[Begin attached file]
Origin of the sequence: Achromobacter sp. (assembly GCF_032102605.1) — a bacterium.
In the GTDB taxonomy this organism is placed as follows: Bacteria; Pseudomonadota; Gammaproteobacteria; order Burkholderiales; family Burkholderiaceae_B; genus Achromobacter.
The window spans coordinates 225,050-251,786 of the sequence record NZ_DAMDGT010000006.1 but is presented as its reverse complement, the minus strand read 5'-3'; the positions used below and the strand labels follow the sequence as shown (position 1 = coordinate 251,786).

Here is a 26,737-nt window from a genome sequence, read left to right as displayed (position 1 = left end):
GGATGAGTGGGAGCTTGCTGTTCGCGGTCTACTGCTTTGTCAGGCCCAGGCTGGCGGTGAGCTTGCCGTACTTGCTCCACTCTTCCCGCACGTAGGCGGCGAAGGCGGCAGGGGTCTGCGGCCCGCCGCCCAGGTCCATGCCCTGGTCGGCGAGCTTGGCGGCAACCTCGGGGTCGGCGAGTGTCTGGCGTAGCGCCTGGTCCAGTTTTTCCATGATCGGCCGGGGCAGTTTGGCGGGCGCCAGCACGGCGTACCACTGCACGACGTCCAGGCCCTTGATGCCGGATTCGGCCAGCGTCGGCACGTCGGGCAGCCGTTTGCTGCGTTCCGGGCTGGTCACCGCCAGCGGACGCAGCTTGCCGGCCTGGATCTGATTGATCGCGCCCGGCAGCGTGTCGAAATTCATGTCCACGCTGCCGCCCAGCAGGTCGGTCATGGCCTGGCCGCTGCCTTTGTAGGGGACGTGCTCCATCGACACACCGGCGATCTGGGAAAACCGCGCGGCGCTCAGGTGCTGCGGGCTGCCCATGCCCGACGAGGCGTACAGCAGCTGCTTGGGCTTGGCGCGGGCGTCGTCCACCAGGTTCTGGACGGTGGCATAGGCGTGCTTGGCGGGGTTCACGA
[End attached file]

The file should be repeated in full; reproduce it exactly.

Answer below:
Origin of the sequence: Achromobacter sp. (assembly GCF_032102605.1) — a bacterium.
In the GTDB taxonomy this organism is placed as follows: Bacteria; Pseudomonadota; Gammaproteobacteria; order Burkholderiales; family Burkholderiaceae_B; genus Achromobacter.
The window spans coordinates 225,050-251,786 of the sequence record NZ_DAMDGT010000006.1 but is presented as its reverse complement, the minus strand read 5'-3'; the positions used below and the strand labels follow the sequence as shown (position 1 = coordinate 251,786).

Here is a 26,737-nt window from a genome sequence, read left to right as displayed (position 1 = left end):
GGATGAGTGGGAGCTTGCTGTTCGCGGTCTACTGCTTTGTCAGGCCCAGGCTGGCGGTGAGCTTGCCGTACTTGCTCCACTCTTCCCGCACGTAGGCGGCGAAGGCGGCAGGGGTCTGCGGCCCGCCGCCCAGGTCCATGCCCTGGTCGGCGAGCTTGGCGGCAACCTCGGGGTCGGCGAGTGTCTGGCGTAGCGCCTGGTCCAGTTTTTCCATGATCGGCCGGGGCAGTTTGGCGGGCGCCAGCACGGCGTACCACTGCACGACGTCCAGGCCCTTGATGCCGGATTCGGCCAGCGTCGGCACGTCGGGCAGCCGTTTGCTGCGTTCCGGGCTGGTCACCGCCAGCGGACGCAGCTTGCCGGCCTGGATCTGATTGATCGCGCCCGGCAGCGTGTCGAAATTCATGTCCACGCTGCCGCCCAGCAGGTCGGTCATGGCCTGGCCGCTGCCTTTGTAGGGGACGTGCTCCATCGACACACCGGCGATCTGGGAAAACCGCGCGGCGCTCAGGTGCTGCGGGCTGCCCATGCCCGACGAGGCGTACAGCAGCTGCTTGGGCTTGGCGCGGGCGTCGTCCACCAGGTTCTGGACGGTGGCATAGGCGTGCTTGGCGGGGTTCACGA